What does it feel like to be named an SAP Mentor?
A long time ago in a life far, far away I got involved in the development of an international standard for a programming language – C++. The developers among you may have heard of it. It is the language used to write, among many other things, the NetWeaver kernel – the layer that sits between ABAP and the server operating system. When I went to my first meeting, there were a dozen other people already there, none of whom I knew. One of them was Bjarne Stroustrup – the guy who invented the language! And so discussions started. We were talking about faults in the language in the presence of its inventor. Imagine taking about faults in the design of HANA while Hasso Platner is in the room. I was overwhelmed with feelings of inadequacy. Why was I there? What could I possibly contribute? Surely these guys know so much more than I do about C++?
Fast forward 20 years and I have the same feelings again. I’ve known a few Mentors for a number of years now, I’ve met a few briefly, and I know many via SCN and Twitter. I respect and admire them all. They know so much about SAP and many other things, know how to apply that knowledge, and are so willing to share it all. And they’re all really nice people too! And now I’ve been asked to join them. It is, of course, and honour and a privilege to be asked. But who am I to be included in their number? What can I possibly contribute?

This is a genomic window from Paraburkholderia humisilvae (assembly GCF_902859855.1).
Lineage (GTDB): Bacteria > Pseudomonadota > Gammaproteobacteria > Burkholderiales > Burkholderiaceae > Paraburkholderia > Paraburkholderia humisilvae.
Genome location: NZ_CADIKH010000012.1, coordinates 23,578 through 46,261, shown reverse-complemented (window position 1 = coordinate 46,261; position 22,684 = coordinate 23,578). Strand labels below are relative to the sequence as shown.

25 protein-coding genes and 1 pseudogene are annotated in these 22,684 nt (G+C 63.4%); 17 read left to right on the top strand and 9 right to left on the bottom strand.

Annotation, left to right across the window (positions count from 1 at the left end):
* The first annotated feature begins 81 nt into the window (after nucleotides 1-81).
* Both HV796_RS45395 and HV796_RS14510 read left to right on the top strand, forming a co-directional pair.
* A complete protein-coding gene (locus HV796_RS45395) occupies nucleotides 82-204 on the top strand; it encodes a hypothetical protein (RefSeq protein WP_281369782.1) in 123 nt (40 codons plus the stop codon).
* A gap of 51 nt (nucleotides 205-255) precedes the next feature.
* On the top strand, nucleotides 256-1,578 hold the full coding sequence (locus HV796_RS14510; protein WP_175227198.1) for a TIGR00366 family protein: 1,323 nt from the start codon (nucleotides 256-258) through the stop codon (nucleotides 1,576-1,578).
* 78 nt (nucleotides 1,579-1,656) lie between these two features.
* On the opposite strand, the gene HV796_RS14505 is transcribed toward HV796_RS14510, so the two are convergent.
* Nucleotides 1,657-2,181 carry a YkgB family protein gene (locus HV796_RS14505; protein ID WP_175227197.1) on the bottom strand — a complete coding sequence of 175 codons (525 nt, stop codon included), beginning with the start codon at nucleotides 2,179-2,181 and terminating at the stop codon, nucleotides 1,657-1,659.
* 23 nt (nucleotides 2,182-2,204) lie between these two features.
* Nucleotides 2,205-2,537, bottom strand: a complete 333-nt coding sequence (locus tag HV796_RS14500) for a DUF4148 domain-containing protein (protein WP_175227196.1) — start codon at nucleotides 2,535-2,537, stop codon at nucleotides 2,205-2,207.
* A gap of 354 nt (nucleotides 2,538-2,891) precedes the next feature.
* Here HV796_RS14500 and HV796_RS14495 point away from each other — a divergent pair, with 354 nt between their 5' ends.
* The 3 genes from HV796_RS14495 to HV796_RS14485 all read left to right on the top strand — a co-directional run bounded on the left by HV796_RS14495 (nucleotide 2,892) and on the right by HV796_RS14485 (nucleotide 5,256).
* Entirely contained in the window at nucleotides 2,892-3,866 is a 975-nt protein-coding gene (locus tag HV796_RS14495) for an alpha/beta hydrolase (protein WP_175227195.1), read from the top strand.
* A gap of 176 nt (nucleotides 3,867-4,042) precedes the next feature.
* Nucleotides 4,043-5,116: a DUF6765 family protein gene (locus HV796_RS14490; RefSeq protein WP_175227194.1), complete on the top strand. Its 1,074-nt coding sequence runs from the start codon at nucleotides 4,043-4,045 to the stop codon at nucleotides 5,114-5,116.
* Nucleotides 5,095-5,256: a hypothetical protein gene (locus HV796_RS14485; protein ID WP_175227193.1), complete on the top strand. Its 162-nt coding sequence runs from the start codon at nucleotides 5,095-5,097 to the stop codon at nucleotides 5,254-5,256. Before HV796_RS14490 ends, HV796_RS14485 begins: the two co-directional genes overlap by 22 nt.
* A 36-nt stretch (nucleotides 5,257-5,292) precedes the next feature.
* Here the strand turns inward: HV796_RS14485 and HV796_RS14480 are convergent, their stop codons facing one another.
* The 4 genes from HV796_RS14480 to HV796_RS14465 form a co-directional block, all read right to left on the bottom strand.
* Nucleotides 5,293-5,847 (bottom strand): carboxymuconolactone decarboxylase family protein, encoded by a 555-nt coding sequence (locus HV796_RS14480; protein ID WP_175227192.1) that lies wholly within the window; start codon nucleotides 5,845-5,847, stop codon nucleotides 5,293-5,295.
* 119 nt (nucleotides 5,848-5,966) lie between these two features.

I was involved in the C++ standardisation process for 5 years. Over those years I got to know those scary, smart people quite well. Many of them became friends. I realised that although they were very smart, they didn’t know everything and that there were things I could contribute after all. Most importantly, I realised that they could occasionally get things wrong and that it was OK for me to get things wrong too, and that willingness to make mistakes would sometimes lead to great discoveries. And I contributed in more ways than I imagined. Looking back on those years I find I really enjoyed them. Looking forward from day one, though, I saw nothing of that.
I’m now at the start of a similar journey into Mentorship, but at least this time I’ve travelled a similar road and I know not to be too scared of it. While I may not yet know what form my contributions will take, I’m sure they will come. Maybe not immediately, but they will come. In the meantime, there’s fun to be had along the way. I’m looking forward to it. Mistakes included.
And remember, Mentors aren’t scary. Smart, yes, but scary, no. To mangle a quote from Finding Nemo – “Mentors are friends, not sharks”